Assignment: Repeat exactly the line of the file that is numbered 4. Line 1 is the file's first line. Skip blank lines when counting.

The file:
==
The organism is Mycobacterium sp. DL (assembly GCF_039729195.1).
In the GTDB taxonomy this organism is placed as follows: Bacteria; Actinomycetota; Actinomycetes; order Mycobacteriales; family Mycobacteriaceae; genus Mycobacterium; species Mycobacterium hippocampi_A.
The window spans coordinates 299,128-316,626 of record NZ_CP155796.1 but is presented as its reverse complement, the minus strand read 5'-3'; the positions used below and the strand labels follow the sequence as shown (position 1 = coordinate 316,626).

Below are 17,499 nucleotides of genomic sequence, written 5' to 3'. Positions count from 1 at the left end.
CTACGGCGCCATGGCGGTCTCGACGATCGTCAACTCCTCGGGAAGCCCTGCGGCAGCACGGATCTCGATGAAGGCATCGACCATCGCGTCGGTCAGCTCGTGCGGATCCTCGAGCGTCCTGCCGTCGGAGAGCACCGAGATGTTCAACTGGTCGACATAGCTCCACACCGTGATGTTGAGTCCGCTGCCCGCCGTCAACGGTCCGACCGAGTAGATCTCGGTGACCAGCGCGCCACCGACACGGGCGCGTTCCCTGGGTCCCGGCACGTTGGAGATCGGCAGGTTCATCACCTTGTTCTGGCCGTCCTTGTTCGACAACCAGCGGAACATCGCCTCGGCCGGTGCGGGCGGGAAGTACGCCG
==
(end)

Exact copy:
Below are 17,499 nucleotides of genomic sequence, written 5' to 3'. Positions count from 1 at the left end.